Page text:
Waterfowl die-off on Lake Michigan shores linked to type E botulism
Disease confirmed in Michigan’s Leelanau, Delta, Schoolcraft counties affecting loons, other migrating fowl.
Several species of waterfowl carcasses have recently washed ashore in Lake Michigan’s Leelanau, Emmet, Charlevoix, Delta and Schoolcraft counties. A team of volunteers has been monitoring places such as the Sleeping Bear Dunes, Northern Leelanau County region, the Garden Peninsula region and other stretches near the City of Manistique. The Michigan Department of Natural Resources Wildlife Disease Lab has confirmed type E botulism as the cause of death for these dozens and dozens of diving ducks and loons. Type E botulism causes a paralysis from the toxin released from the germination of the spore-like natural bacterium Closteridium botulinum; it is a recurring disease impacted by the changing Lake Michigan food web.
Since 2006, type E botulism has impacted some local and mostly migrating waterfowl passing through northern Michigan on their way to winter habitats. The recently killed birds include common loons, long-tailed ducks, white-winged scoters, red breasted mergansers, grebes and gulls. In Schoolcraft County alone, an estimate of 600 birds total were found along an 8 mile stretch of shoreline. Leelanau County estimates of around 250 birds, primarily long-tailed ducks, have come in during the last week of October 2016, and lesser amounts in Emmet and Charlevoix counties.
Many groups have loosely organized over the years to help gather data and bury carcasses so no other animals might be impacted. Researchers and volunteers from federal agencies such as the USGS National Wildlife Health Center in Madison, Wis., and National Park Service; academic institutions; state agencies such as the Michigan DNR and nonprofits have assisted in monitoring the hundreds of miles of Lake Michigan shoreline. The Sleeping Bear Dunes volunteers are nicknamed the “Bot. Squad VIPs” team: fighting type e botulism since 2006. Information from summer beach volunteers showed a low dieoff until the recent kills. However, in Sleeping Bear Dunes a yearly high total was around 1500 birds during 2012 and so far this year the count is moderate.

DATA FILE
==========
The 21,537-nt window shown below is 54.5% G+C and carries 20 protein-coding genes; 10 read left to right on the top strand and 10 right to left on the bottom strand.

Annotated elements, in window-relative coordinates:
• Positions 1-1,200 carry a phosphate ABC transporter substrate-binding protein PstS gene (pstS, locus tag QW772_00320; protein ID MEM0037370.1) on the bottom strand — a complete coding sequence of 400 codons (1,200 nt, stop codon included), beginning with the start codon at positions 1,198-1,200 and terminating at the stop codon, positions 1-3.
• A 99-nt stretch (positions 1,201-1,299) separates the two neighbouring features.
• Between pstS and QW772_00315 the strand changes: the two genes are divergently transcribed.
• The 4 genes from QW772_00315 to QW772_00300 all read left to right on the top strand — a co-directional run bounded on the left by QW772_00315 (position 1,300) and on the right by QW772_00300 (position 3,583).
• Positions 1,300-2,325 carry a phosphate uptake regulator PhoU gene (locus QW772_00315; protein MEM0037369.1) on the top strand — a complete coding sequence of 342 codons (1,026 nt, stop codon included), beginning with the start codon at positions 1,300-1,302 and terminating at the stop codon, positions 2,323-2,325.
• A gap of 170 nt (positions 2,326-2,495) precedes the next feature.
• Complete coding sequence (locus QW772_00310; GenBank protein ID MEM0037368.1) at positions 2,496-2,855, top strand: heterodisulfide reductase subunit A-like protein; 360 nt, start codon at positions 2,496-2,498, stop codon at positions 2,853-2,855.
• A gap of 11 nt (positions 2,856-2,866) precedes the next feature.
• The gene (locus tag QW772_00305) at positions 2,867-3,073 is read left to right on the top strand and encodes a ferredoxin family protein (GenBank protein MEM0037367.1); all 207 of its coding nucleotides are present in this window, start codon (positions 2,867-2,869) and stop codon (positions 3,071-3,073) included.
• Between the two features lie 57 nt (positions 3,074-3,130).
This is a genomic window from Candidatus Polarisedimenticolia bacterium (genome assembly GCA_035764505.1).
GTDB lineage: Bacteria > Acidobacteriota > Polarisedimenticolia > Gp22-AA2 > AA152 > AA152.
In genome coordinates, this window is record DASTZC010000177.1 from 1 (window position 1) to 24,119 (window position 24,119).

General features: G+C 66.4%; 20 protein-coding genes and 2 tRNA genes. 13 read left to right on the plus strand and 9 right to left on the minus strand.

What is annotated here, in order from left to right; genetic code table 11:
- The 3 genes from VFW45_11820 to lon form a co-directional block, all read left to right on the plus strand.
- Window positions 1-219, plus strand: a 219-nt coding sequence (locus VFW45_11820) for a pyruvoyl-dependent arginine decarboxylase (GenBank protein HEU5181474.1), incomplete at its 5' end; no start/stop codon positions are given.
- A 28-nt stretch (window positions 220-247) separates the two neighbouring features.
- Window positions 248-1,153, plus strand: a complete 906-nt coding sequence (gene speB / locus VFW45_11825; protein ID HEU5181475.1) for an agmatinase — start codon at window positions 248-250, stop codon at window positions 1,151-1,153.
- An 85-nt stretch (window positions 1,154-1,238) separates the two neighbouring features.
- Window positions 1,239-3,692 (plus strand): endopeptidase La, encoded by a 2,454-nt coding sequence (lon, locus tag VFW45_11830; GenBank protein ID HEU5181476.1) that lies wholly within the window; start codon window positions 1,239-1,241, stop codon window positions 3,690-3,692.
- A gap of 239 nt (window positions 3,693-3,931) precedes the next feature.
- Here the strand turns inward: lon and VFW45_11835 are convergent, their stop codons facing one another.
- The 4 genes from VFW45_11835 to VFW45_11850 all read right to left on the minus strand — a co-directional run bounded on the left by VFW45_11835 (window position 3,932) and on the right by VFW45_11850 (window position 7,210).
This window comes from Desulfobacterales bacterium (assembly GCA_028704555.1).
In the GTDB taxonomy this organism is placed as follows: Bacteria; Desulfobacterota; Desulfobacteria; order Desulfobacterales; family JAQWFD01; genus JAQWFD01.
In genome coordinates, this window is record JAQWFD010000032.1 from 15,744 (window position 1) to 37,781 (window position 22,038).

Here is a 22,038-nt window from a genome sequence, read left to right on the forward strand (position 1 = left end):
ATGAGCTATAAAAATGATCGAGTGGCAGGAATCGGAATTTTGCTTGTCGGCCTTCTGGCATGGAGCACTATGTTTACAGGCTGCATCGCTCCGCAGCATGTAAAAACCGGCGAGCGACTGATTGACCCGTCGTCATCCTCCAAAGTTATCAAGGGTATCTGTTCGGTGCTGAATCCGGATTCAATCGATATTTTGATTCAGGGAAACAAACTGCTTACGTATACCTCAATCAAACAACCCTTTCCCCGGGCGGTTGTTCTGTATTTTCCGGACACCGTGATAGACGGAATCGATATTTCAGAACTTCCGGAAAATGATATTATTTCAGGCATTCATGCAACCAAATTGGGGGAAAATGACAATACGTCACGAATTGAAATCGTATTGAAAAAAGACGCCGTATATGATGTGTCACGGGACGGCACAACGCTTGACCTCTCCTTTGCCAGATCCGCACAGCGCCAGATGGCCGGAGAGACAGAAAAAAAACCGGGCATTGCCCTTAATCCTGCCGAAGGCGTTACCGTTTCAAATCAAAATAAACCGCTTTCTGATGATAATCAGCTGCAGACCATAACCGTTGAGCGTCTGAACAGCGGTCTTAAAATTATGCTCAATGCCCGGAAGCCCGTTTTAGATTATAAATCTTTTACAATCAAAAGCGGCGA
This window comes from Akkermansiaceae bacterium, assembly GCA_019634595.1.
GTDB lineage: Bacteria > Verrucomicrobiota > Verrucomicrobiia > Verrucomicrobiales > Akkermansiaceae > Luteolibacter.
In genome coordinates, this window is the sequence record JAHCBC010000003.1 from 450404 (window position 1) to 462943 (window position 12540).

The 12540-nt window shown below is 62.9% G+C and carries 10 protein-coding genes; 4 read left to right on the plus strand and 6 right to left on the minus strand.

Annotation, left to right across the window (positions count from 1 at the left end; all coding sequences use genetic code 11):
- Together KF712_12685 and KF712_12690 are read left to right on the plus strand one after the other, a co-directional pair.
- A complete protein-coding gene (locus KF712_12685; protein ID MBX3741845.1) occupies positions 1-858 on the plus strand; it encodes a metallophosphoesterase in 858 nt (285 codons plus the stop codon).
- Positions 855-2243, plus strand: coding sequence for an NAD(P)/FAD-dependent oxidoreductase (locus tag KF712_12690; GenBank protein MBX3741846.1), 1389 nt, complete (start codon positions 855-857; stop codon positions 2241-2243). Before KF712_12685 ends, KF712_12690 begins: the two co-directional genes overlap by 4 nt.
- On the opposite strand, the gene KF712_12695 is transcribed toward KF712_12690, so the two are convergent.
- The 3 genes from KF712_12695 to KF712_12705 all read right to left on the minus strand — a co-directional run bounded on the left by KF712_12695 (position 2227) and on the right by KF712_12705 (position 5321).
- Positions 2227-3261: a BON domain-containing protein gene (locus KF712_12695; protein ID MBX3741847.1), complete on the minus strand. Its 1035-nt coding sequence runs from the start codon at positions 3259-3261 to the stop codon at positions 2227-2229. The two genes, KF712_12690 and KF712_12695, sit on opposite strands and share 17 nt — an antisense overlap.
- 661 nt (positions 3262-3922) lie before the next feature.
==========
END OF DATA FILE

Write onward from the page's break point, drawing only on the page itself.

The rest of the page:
Trained staff and volunteers are helping bury the carcasses after counting and noting location and species. The National Park does not collect or rehabilitate sick birds. People are encouraged to not touch the birds because of other possible diseases that might be present on the carcasses. In general follow these guidelines along the shore:
- Do not handle dead fish or birds with your bare hands.
- Properly dispose of carcasses by double bagging and placing them in the trash.
- Beware of fish that are floating – if they are not fighting, they are likely not healthy and should not be consumed.
- Do not eat undercooked or improperly prepared fish or waterfowl.
- Hunters should never harvest birds that appear to be sick or are dying.
- Do not let your pets eat dead fish or birds.
- Look for carcasses at two peak times: in mid-late summer and in the fall and follow proper disposal methods.
If you are able to enjoy some fall beach walks in Northern Lake Michigan, recognize that there is a possibility of some waterfowl carcasses. Hopefully, the waterfowl will migrate through the region soon and the fall impact of type E botulism soon will be over for 2016.
Michigan Sea Grant maintains a web page with a variety of information on type E botulism outbreaks: http://bit.ly/2e20DZU
Michigan Sea Grant helps to foster economic growth and protect Michigan’s coastal, Great Lakes resources through education, research and outreach. A collaborative effort of the University of Michigan and Michigan State University and its MSU Extension, Michigan Sea Grant is part of the NOAA-National Sea Grant network of 33 university-based programs.
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